Whoever Wants To Serve on a Civil Jury Trial During a Pandemic Raise Your Hand~ Part Two


trialcourtjury          jurycourtroomdrawing-e1538434219610

I hope many of you read my last blog post “Whoever Wants To Serve on a Civil Jury Trial During a Pandemic Raise Your Hand.”    I received some wonderful comments about it, which led me to want to add a bit more to my thoughts on the subject and, hence, this is Part Two of that blog post.  I want to add to the list of why it would not be a good thing to start back up civil jury trials right now when only a small percentage of the Georgia population has been vaccinated. That reason is that Covid-19, without dispute, has disproportionately affected African Americans and people of color (BIPOC) than other citizens. Even the CDC admits this.  The CDC states:

“There is increasing evidence that some racial and ethnic minority groups are being disproportionately affected by COVID-19. [2], [3], [4], [5], [6] Inequities in the social determinants of health, such as poverty and healthcare access, affecting these groups are interrelated and influence a wide range of health and quality-of-life outcomes and risks.[1] To achieve health equity, barriers must be removed so that everyone has a fair opportunity to be as healthy as possible.”

And yesterday (February 16, 2021) Georgia tied its highest reported daily deaths of 180 from Covid-19, so that hospitalizations may be going down but the death rate is not.

Many Americans are facing substantial economic hardship during the pandemic but evidence-based research shows Latino and Black people experience these hardships at significantly higher rates than white people.  According to The Cleveland Clinic, there are many reasons for this, including predisposition to chronic disease, greater exposure to viral infection and potential biological differences.

So it would only make sense that when an African American or other person of color receives a jury summons during this Pandemic, in which Georgia is still experiencing 180 deaths/day, he or she would ask to be excused from jury duty. And I believe the Court should excuse that person, legitimately worried about contracting the virus at the courthouse and becoming ill from it and/or bringing it home to the juror’s family members.  What that means is that significantly more African Americans and people of color (BIPOC) jurors will be excused from jury duty, leaving the jury panel from which we select jurors to be skewed with white people, as I discussed in Part One of this blog subject.

We are receiving anecdotal evidence that courts are having a hard time finding jurors willing to serve. Diverse jurors are in short supply. “Nobody wants to serve,” said Lorna Alksne, the presiding judge for the Superior Court in San Diego, which has had an unusually low 5% yield on jury summonses in advance of its first trial this month since last fall. Judges in New York City, Indiana, Colorado and Missouri declared mistrials recently because people connected to the trials either tested positive for the virus or had symptoms. As I have said previously, this is a big concern especially for plaintiffs who cannot afford to pay for experts to attend trial in person, only to have a mistrial declared and then have to pay the experts twice to come to court again. Many courts have worked hard to devise a plan for in-person juries during the Pandemic and these are very thoughtful. Fulton County Court, for example, has implemented a plan to keep jurors safe, but there are, obviously, no guarantees. There is a “Request for Excusal Covid-19 Related” for jurors who don’t want to take that risk.  Christopher Adams, a lawyer in Charleston, South Carolina, and president of the National Association of Criminal Defense Lawyers, said “For almost everybody, there is no compelling need for trials to go forward during the pandemic,” he said, adding that most courts are not holding jury trials at the moment.” Mr. Adams said another concern is how representative juries would be if trials went ahead – the virus’ impact and the level of concern about it across different demographics, such as Black, Latino, and elderly populations that are dying at higher rates, could affect who feels safe to serve jury duty.  “What we can’t allow is to have trials where there’s not a fair cross section of the community represented,” he said.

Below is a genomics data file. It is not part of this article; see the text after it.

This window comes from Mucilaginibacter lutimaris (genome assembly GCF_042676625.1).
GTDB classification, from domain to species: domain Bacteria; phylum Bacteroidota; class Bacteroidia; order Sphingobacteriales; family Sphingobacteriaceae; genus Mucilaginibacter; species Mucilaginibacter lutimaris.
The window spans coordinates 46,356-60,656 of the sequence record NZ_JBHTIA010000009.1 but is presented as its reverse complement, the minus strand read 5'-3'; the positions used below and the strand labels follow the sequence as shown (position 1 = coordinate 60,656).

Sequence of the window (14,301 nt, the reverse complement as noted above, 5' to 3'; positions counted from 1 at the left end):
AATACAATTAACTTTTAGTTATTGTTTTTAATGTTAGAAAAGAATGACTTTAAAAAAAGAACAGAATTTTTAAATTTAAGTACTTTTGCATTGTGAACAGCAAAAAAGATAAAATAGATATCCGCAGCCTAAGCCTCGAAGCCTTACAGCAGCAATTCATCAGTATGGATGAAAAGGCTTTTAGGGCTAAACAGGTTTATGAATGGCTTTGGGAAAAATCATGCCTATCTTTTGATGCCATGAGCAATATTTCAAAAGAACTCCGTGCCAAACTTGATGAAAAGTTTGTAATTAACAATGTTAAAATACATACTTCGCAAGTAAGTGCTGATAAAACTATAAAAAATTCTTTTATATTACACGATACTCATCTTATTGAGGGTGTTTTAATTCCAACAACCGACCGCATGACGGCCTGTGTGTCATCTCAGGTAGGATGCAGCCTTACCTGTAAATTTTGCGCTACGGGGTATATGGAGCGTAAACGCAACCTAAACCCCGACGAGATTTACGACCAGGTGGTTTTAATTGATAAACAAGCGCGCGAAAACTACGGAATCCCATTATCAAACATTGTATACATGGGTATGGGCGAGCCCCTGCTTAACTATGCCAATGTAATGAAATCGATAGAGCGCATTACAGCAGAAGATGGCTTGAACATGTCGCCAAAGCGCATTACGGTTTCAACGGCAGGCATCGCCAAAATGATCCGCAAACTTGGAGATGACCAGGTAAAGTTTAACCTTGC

Which brings me back to my point. At some point, with members of the community who are African American or Latino understandably asking (and receiving) excusal from jury duty, the jury you are left with will simply not be a true representation of the cross-section of the county in which you are trying the case, and this is not constitutional.

Robin Frazer Clark is a trial lawyer who pursues justice for those who have personal injury claims as a result of being injured in motor vehicle wrecks, trucking wrecks, defective products, defective maintenance of roads, premises safety, medical malpractice and other incidents caused by the negligence of others.  Ms. Clark is the 50th President of the State Bar of Georgia, a Past President of Georgia Trial Lawyers Association, a Past President of the Lawyers Club of Atlanta and has practiced law in Georgia for 30 years. She is a member of the International Society of Barristers and of the American Board of Trial Advocates. Mrs. Clark is listed as one of the Top 50 Women Trial Lawyers in Georgia and is a Georgia Super Lawyer. Ms. Clark is the co-host of the Georgia Civil Justice Foundation podcast “See You In Court.”

Robin Frazer Clark ~ Dedicated to the Constitution’s Promise of Justice for All.

American Association for Justice Badge
Georgia Trend Legal Elite Badge
State Bar of Georgia Badge
Georgia Trial Lawyers Association Badge
LCA Badge
Top 50 Women attorneys in Georgia Badge
Super Lawyers Badge
Civil Justice Badge
International Society of Barristers Badge
Top 25 National Women Trial Lawyers Badge
Contact Information